Monday, June 23, 2008


When companies make a bazillion dollars in profits their CEO's give themselves a bazillion dollars too. Only the top guys clean up because only top people can perform the miracles of profitability. Sometimes the miracle is performed by firing lots of the ordinary people who do nothing but make and sell the product. Jack Welch, the greatest CEO of them all, fired ten percent of the managers every year. At GE having the bad luck to work in an underperforming division or being stuck with a product that had a slow year (consumers have whims) lost you your job pronto. Jack said he was doing these people a favor. But up or down, rain or shine, CEOs always win.

Last year CEO pay went up 3.5 percent from the year before. These guys made an average of 8.5 million, which is about as much per hour as average employees make in a year. Companies struggled, stock prices went down, lots of people were fired and laid off, product sold slowly, and companies maneuvered with glacial ineptitude to counter these changes. Despite everything the CEOs made out like bandits. Where are the natural consequences? Why do regular people get thrown out of their jobs and see their pay stagnate while top people win no matter what?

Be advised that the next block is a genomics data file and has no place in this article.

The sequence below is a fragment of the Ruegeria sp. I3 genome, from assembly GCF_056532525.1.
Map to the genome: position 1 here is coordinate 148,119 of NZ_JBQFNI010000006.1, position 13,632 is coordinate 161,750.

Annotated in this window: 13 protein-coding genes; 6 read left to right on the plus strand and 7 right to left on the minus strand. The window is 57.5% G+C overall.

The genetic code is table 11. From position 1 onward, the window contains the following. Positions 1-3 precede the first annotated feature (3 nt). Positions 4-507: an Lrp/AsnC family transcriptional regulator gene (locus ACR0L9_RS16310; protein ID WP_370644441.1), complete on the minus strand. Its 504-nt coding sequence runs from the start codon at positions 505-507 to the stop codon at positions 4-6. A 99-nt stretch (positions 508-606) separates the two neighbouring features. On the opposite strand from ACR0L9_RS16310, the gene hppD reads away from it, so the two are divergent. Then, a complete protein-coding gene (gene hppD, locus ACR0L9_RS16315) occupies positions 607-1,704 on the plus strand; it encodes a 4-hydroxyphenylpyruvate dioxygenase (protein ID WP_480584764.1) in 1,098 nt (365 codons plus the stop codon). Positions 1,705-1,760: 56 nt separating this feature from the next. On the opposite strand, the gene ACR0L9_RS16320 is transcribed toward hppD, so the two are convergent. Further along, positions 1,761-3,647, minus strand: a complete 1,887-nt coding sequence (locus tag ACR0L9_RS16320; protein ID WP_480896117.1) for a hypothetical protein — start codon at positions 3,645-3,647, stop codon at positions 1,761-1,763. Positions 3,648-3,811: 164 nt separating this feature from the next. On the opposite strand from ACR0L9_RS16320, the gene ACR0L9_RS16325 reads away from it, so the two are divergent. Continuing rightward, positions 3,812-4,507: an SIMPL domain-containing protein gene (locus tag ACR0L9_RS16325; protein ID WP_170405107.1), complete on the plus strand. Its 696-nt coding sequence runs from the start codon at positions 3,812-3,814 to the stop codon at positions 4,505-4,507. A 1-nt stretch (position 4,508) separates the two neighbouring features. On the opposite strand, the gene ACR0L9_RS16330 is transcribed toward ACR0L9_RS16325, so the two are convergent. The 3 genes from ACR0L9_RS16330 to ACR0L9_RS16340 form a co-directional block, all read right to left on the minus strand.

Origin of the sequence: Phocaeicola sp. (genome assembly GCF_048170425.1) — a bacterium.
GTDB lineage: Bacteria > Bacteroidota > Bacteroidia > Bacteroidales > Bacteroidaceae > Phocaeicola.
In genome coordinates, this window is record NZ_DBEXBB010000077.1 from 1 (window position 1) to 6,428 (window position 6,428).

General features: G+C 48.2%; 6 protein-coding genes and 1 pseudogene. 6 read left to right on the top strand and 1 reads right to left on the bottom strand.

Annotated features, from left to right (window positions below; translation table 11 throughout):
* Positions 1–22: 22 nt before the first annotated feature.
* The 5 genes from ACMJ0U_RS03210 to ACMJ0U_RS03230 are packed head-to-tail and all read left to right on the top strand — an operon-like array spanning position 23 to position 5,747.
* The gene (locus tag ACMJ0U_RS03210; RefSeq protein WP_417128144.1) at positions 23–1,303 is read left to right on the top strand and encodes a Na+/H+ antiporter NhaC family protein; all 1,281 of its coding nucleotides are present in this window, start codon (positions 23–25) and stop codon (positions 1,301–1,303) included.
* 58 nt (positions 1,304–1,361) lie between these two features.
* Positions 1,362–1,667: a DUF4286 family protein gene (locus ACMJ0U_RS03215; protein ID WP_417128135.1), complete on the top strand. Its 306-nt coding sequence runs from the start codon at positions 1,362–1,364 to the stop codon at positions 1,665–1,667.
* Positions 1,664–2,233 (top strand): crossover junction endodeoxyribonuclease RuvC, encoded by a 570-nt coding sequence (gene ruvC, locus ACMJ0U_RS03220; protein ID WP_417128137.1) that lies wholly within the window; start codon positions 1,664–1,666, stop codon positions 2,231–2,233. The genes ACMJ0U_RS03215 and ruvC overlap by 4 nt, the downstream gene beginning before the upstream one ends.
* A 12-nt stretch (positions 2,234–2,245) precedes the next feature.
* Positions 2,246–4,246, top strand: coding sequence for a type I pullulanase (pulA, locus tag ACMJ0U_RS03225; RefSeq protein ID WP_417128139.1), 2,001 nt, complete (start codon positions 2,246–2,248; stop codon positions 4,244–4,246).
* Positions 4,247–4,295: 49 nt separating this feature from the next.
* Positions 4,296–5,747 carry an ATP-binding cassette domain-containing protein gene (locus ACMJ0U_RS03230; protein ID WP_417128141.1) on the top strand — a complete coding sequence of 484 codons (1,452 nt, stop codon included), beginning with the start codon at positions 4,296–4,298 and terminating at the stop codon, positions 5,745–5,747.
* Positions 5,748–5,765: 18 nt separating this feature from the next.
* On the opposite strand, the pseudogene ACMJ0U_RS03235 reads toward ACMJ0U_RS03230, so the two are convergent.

Let me propose a corrective. If companies cannot cut their CEO compensation to match their stock performance, let the government do it. Tax away the amount the CEO made in excess of stock gains, and give that money to the workers who worked their brains out and lost their jobs or had their health care taken away. Sounds fair to me.

I would call it the Schadenfreude Act.


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